Thereby, after conclusion of the preparatory operations, initially a foil cap is deep drawn, which is then adapted to the previously worked tooth stump. After insulation of the tooth stump the foil cap is fixed and then a wax model of the crown to be made is produced. This wax model is now lacquered and then the casting prepared, for which purpose first the muffle is prepared, a bedding mass slurry produced and the model of the wax crown finely embedded. After completion of the embedding, the muffle is waxed out and pre-warmed and finally poured with the liquid noble metal alloy. After hardening of the casting, this is bedded out and the casting blank finish cleaned and the inlet channel separated.
  • [0027]
    Then, the cast piece produced in this manner can be worked with a handpiece until it assumes the form of the desired crown cap. This cap is then, for the purpose of surface treating, blasted and cleaned. After a cleaning of the tooth stump, the cap can then be put in place in the final operation.
  • [0028]
    The method known to date is summarized in tabular form in FIG. 11. As can be taken from the above summary, a great part of the tasks to be undertaken in the classical method are to be carried out manually, wherein some of the working steps take up a long period of time. In particular the modelling of the crown in wax and the working of the casting with the handpiece take up relatively much time. In contrast to this, with the aid of the present invention, the production method can be significantly speeded up and automated, as explained below.
  • [0029]
    The beginning of the method in accordance with the invention thereby corresponds to the classical production method, i.e. within the scope of preparatory operations the tooth is first worked and then there is produced with appropriate monitoring of the working documentation, and the model, margins etc., the tooth stump illustrated in FIG. 1, provided in general with the reference sign 1, or a positive model of the same. The stump 1, produced by means of classical impressing and the like is then three-dimensionally optically measured and for this purpose an appropriate measurement device put to use, as is generally known from CAD/CAM systems.
  • [0030]
    As soon as the data regarding the three dimensional structure of the tooth stump is completely available, there can then be effected, PC controlled, an automatic surface reconstruction, which finally leads to the construction of the crown cap. With the aid of classical CAD-3D technologies, here the crown cap is largely automatically generated, on the so-called NURBS (non-uniform rational B splines) surface; that is on the stump geometry described with the aid of a mathematically complex method, and—so far as it is necessary—manually slightly corrected. Through this there is provided a three dimensional model in digital form of the cap provided in FIG. 2 with the reference sign 2, which with regard to its structure corresponds exactly to the moulded part to be produced.
  • [0031]
    A significant step of the method in accordance with the first inventive insight is illustrated in FIG. 3, in which the cap 2 is provided within the scope of the three dimensional modelling or CAD reconstruction with an offset 2 a, that is an additionally applied layer on the cavity and/or occlusal side. This offset 2 a may depend on the one hand upon the structure on the moulded part to be produced and on the other hand upon the type of material, and typically lies in the range from ca. 0.5 mm. It may partially or completely cover the model 2.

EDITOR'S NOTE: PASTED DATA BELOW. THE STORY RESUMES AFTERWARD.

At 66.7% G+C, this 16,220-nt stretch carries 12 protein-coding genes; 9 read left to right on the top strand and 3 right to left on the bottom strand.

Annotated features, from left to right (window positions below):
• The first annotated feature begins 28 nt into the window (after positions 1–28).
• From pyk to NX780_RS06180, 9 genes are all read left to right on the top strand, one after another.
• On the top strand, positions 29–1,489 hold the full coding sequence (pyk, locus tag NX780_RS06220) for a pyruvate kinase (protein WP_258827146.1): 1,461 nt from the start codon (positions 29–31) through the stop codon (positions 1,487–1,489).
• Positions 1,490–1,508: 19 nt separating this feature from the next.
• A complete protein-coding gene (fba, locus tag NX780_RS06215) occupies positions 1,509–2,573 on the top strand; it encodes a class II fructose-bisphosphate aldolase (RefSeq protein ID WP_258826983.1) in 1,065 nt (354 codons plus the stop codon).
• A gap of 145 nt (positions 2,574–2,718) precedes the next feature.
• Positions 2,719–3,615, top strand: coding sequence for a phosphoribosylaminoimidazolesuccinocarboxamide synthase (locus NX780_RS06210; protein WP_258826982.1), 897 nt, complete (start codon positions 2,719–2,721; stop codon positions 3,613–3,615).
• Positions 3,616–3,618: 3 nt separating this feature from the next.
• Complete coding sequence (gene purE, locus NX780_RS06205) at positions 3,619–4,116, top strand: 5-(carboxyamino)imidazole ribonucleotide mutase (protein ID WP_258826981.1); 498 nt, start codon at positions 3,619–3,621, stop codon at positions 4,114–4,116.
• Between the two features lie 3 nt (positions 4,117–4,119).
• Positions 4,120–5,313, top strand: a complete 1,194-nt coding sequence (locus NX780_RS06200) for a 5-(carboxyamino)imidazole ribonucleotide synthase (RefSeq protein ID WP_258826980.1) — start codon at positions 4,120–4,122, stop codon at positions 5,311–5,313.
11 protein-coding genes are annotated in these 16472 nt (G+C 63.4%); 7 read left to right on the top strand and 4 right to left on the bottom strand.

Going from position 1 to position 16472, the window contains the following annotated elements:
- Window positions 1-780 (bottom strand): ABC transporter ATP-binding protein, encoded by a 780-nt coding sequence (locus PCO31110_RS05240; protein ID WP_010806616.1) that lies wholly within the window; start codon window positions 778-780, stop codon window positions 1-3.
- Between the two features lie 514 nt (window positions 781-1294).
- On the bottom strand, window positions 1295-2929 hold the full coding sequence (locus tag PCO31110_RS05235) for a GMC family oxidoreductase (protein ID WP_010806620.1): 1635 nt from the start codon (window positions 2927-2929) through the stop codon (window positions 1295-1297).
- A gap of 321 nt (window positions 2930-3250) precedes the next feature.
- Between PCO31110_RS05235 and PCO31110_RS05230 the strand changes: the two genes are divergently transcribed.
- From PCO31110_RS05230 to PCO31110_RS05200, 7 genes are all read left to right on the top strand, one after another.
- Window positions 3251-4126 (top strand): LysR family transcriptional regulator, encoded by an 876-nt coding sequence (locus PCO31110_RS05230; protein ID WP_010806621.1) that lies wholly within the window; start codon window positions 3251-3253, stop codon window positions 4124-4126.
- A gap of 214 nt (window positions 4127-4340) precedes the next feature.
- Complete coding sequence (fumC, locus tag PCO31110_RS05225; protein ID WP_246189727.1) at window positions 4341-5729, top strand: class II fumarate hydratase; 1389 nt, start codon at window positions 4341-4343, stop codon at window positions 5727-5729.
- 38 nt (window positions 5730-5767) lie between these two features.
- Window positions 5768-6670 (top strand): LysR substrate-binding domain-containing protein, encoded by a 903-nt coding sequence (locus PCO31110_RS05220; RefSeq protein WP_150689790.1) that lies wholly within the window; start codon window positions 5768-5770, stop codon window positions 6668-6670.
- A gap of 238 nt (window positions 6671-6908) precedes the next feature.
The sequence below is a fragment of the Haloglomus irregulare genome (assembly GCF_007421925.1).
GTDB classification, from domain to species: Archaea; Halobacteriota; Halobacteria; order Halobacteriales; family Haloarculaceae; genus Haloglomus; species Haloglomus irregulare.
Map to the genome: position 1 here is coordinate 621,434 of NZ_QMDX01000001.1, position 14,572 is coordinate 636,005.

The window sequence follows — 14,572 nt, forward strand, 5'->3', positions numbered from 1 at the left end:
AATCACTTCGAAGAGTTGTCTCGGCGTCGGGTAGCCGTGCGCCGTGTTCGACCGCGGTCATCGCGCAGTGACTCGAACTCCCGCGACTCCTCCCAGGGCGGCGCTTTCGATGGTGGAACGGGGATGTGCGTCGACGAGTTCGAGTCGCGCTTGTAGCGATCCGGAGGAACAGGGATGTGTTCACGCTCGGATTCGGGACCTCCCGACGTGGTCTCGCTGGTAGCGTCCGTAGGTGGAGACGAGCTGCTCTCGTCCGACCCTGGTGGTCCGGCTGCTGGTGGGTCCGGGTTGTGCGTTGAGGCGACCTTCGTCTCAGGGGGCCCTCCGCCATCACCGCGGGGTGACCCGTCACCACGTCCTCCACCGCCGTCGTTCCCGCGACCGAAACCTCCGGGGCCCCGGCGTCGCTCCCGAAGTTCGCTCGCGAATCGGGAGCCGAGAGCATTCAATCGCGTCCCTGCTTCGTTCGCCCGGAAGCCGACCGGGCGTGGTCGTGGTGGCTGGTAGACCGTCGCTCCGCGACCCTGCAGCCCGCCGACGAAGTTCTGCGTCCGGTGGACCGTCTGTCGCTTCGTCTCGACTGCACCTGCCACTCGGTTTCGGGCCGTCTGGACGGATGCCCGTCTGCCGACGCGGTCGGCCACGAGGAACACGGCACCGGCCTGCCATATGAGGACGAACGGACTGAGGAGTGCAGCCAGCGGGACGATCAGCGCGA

• [0032]
    In accordance with the illustration in FIG. 4 this offset 2 a can then be additionally modelled, i.e. provided with supplementary layers 2 b and 2 c, so that overall there is provided an offset form, generally given the reference sign 3, which approximately corresponds to the form of the moulded part be produced, but—partially or on all sides—is surrounded with an additional layer. The supplementary modelling of the offset 2 a can be employed in particular to form a relatively simple surface structure for the offset form 3, through which the subsequent production of the coquille for carrying out the casting method is facilitated.
  • [0033]
    In a next step a coquille is thus then to be produced, as it is illustrated in FIG. 5 and provided with the reference sign 10, wherein the coquille 10 is to have an hollow space 11 which corresponds to the structure of the moulded part provided with the—if appropriate, modified—offset.
  • [0034]
    The production of the coquille is effected, correspondingly to the illustrated exemplary embodiment, fully automatically, wherein initially a NC program for the production of the coquille is generated with the aid of a CAM module and taking into account the model geometry. The CAM module thereby generates automatically the mould division and the suitable milling program in order to form the hollow space 11.
  • [0035]
    The production of the coquille is illustrated in FIGS. 6 a and 6 b, wherein for this purpose initially a first coquille blank 12, consisting of a suitable material 13, is placed in a mounting bridge of a material removing machine, for example a milling, turning, boring or grinding machine, and worked for material removal with an appropriate tool 5, in order to form the lower outer surface 14 of the hollow space. A second coquille blank 15, illustrated in FIG. 6 b, is in turn so worked with the aid of the tool 5 that the upper bounding surface 7 of the hollow space is provided. Depending on the geometry of the coquille, one or two coquille blanks are thus worked, preferably five-axis milled, so that finally in the assembled condition a hollow space is formed the structure of with corresponds to the offset form 3 illustrated in FIG. 4. During the carrying out of the milling procedure, at the same time there may be automatically generated an NC program for the later working of the casting, which is necessary in order to attain the desired crown cap geometry with a suitable cavity and the desired occlusal side.